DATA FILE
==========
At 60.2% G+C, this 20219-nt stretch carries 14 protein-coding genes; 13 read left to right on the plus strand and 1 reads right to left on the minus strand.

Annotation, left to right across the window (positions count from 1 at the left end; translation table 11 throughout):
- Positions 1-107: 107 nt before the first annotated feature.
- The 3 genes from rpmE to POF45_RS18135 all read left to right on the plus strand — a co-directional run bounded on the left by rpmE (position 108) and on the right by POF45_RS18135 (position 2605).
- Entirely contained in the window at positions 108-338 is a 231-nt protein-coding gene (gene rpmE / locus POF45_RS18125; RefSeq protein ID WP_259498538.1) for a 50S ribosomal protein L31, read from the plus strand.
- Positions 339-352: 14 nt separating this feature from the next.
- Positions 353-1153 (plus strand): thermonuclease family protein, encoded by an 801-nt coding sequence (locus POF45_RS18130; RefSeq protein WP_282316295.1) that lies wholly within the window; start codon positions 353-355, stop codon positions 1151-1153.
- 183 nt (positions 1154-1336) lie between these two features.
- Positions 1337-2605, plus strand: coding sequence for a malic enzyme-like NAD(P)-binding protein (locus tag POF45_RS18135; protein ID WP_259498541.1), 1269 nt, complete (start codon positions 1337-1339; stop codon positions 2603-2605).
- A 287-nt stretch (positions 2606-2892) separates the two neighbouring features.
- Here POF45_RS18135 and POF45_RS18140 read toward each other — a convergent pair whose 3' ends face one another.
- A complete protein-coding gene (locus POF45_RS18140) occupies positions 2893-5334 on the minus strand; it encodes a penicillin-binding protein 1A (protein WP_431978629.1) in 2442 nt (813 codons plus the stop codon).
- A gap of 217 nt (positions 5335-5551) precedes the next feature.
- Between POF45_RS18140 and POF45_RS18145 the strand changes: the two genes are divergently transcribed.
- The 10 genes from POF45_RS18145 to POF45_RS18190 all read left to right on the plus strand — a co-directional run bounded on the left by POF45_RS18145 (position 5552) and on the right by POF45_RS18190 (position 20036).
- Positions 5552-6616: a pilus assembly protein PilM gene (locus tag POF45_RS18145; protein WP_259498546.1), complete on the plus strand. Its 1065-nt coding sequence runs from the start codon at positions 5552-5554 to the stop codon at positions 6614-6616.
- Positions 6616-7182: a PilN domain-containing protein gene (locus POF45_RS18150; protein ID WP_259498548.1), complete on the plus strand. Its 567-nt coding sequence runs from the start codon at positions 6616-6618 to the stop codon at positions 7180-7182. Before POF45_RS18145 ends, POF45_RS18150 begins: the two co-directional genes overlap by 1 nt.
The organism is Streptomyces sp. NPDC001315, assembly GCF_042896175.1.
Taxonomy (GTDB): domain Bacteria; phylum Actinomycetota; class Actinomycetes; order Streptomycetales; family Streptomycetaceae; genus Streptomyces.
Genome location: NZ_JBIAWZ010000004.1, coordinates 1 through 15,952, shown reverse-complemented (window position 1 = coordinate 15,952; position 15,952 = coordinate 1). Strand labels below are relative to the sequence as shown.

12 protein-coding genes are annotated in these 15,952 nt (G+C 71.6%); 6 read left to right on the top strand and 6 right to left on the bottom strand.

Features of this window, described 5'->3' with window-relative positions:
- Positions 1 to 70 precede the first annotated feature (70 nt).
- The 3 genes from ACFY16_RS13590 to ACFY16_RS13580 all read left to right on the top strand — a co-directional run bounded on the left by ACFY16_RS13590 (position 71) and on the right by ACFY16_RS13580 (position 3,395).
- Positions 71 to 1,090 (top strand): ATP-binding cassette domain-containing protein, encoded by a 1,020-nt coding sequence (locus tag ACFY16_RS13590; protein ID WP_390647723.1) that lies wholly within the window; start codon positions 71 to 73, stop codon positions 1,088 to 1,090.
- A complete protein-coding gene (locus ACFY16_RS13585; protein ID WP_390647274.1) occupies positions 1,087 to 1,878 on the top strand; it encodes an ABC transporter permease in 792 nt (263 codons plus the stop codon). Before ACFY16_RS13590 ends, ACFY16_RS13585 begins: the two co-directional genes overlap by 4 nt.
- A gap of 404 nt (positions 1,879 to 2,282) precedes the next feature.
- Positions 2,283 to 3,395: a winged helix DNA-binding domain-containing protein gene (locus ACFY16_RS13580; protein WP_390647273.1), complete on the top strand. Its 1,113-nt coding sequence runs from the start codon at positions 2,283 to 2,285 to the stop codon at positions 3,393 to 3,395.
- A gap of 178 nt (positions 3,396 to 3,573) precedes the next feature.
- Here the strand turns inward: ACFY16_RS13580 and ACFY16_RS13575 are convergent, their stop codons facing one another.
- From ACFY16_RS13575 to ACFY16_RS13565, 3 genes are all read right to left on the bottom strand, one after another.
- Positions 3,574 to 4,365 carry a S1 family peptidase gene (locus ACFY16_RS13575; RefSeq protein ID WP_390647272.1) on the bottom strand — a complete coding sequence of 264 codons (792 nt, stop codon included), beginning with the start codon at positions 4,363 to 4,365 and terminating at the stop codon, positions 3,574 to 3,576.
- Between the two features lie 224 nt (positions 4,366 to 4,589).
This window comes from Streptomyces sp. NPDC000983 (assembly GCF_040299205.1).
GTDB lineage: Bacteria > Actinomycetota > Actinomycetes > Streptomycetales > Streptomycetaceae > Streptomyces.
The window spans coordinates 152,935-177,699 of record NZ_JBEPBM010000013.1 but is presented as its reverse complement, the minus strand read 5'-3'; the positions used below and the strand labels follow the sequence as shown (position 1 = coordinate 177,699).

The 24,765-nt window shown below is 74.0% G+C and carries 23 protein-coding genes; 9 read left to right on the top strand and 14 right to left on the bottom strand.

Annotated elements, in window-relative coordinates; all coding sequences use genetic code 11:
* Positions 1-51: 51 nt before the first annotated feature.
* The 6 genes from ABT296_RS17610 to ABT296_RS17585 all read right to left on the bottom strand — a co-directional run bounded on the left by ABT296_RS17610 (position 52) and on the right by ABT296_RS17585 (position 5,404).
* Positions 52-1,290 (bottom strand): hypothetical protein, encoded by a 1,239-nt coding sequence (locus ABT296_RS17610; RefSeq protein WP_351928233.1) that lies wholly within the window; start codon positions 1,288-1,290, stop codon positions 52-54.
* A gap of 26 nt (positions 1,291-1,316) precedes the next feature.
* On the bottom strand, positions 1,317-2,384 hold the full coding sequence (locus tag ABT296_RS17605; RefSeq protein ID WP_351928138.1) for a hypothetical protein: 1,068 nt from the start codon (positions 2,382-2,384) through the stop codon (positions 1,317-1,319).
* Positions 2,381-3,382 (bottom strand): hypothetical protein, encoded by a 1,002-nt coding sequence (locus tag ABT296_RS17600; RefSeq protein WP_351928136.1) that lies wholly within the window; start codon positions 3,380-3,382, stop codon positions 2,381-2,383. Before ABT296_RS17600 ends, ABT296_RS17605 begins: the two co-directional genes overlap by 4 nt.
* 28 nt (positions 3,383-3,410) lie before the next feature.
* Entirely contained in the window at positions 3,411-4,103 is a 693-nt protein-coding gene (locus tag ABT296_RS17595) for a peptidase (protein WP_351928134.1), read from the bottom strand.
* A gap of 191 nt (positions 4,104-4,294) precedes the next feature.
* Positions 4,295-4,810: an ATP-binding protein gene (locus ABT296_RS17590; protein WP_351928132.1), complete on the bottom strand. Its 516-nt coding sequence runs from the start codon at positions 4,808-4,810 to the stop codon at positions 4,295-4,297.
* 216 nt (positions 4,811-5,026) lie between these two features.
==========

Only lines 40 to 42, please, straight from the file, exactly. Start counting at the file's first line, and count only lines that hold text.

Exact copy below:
* The 6 genes from ABT296_RS17610 to ABT296_RS17585 all read right to left on the bottom strand — a co-directional run bounded on the left by ABT296_RS17610 (position 52) and on the right by ABT296_RS17585 (position 5,404).
* Positions 52-1,290 (bottom strand): hypothetical protein, encoded by a 1,239-nt coding sequence (locus ABT296_RS17610; RefSeq protein WP_351928233.1) that lies wholly within the window; start codon positions 1,288-1,290, stop codon positions 52-54.
* A gap of 26 nt (positions 1,291-1,316) precedes the next feature.